Letters in those days took a long time to reach their destination. Monteagudo wrote to  San Martín  and he in turn ended up consulting someone else. We don't know who. But it's true that the General never acted alone. So, to study the matter of prisoners in Monteagudo, he extended his consultation to jurists and politicians from other provinces. Who could recommend the struggle of  independentists   against   independence  ? Somehow this painful situation had to be solved without shedding blood.

Bernardo de Monteagudo waited for some communication from San Martín. Some news about the independence. Although three messengers seemed to have left different points in South America without reaching  Mendoza . The letters disappeared. Finally the silence and the absence of orders left Monteagudo completely alone.

He reportedly attempted to keep those men in prison until the arrival of San Martín, but some supporters of Manuel Erdoíza were engaged in harassing the Cuyano detachment. After a few sleepless nights, understanding that in his absolute intimacy he had to decide on the future of the three illustrious Chileans, he waited for the groups that frightened him. A few shots in the air should be good, but the Carrera, from the cell, shouted something like  , “Better death!” .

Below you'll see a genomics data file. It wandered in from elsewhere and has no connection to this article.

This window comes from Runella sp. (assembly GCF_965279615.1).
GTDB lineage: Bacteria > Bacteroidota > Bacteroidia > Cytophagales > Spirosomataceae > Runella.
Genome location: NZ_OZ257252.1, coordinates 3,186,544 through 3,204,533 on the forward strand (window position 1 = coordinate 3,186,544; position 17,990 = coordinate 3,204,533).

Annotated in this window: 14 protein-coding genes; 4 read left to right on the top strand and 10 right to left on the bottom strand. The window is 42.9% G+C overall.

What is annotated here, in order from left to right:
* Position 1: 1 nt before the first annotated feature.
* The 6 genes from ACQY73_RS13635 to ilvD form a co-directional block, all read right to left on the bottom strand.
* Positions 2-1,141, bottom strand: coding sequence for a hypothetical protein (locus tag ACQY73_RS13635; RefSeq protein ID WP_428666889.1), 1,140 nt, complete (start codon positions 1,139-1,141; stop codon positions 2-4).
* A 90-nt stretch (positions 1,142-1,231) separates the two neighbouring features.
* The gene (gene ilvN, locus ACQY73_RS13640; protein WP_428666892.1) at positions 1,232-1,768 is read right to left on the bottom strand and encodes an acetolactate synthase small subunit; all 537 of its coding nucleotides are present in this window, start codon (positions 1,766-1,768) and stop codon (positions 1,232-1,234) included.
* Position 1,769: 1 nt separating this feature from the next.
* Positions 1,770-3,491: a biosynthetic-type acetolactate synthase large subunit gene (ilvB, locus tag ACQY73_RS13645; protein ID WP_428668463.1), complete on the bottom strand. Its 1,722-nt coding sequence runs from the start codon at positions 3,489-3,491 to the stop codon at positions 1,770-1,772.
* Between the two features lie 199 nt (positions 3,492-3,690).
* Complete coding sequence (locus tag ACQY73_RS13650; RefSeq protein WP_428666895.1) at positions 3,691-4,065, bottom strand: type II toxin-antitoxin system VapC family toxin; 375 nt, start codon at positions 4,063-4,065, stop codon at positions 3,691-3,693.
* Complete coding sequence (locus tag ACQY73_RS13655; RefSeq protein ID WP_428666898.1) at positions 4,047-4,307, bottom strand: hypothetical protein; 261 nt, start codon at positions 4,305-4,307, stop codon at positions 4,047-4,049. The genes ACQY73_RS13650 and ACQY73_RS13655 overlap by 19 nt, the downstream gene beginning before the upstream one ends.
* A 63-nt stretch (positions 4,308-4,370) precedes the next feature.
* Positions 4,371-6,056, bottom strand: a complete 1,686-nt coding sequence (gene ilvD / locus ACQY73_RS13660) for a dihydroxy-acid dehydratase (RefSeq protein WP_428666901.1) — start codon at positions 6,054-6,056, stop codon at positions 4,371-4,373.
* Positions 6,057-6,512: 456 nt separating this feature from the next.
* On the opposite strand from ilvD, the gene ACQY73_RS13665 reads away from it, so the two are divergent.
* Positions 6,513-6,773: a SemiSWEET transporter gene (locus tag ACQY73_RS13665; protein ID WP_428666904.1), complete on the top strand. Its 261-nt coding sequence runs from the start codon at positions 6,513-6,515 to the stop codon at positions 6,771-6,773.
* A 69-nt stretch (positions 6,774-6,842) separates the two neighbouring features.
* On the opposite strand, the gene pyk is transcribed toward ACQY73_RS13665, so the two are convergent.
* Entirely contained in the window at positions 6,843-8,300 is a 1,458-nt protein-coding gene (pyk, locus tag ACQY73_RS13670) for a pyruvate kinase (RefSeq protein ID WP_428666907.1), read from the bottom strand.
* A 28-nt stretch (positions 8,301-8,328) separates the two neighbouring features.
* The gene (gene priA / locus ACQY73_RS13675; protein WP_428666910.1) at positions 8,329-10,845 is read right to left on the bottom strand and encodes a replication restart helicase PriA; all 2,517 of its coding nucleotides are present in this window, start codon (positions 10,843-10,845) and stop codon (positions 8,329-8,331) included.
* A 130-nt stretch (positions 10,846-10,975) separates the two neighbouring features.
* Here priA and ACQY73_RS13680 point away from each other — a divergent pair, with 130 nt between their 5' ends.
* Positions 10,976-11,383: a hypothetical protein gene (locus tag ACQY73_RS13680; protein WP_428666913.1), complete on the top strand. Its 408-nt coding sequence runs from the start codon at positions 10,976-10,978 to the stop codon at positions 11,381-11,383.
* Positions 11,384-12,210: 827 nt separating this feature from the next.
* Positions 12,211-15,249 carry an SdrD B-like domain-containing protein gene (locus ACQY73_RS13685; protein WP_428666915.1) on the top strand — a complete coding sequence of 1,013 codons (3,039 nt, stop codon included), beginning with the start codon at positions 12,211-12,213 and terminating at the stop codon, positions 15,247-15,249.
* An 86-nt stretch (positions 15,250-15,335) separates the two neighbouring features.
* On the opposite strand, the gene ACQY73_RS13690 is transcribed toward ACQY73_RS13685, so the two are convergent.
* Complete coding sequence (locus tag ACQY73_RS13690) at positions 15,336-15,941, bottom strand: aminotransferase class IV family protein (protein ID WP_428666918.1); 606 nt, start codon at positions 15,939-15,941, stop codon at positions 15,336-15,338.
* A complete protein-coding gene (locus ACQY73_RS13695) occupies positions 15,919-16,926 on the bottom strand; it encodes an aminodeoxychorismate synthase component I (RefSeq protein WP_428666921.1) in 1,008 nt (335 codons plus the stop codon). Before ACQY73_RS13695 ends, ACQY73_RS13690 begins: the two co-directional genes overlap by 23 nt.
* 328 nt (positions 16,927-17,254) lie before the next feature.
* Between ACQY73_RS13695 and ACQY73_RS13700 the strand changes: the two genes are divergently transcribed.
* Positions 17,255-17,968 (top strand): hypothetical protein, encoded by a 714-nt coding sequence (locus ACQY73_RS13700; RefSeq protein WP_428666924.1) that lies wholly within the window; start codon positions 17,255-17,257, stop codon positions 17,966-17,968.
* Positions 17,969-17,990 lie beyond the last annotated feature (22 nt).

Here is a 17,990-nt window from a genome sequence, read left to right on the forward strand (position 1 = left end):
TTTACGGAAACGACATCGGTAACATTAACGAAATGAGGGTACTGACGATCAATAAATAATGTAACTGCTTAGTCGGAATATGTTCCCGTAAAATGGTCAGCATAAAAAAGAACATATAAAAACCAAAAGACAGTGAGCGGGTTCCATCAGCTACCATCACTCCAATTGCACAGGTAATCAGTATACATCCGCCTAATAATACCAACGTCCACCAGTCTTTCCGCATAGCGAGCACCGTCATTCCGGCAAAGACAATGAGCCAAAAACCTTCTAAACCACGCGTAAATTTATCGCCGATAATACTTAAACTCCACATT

Without having any higher instance, Monteagudo, who was a man loving syllogisms, surely made a simple reasoning:  “Dead the dog will end the rage.”  The shooting of Manuel Erdoíza and the Carrera ended with the revolts. But, unfortunately, it was also the coup d'grace that would determine the definitive extinction of  Lautaro  in South America.  Belgrano  and San Martin knew that the glory days were over. The Chilean revolutionaries participated in a current parallel to that of San Martín and O'Higgins. They had a very different plan.  However, they turned out to be  Freemasons  .

Because of this controversy, there is still doubt about the distinction between “ Freemasons ” and “ Lautarians ”. How did  Freemasonry  react to the  Monteagudo Incident  ? Probably there were those who wondered: were both orders the same thing?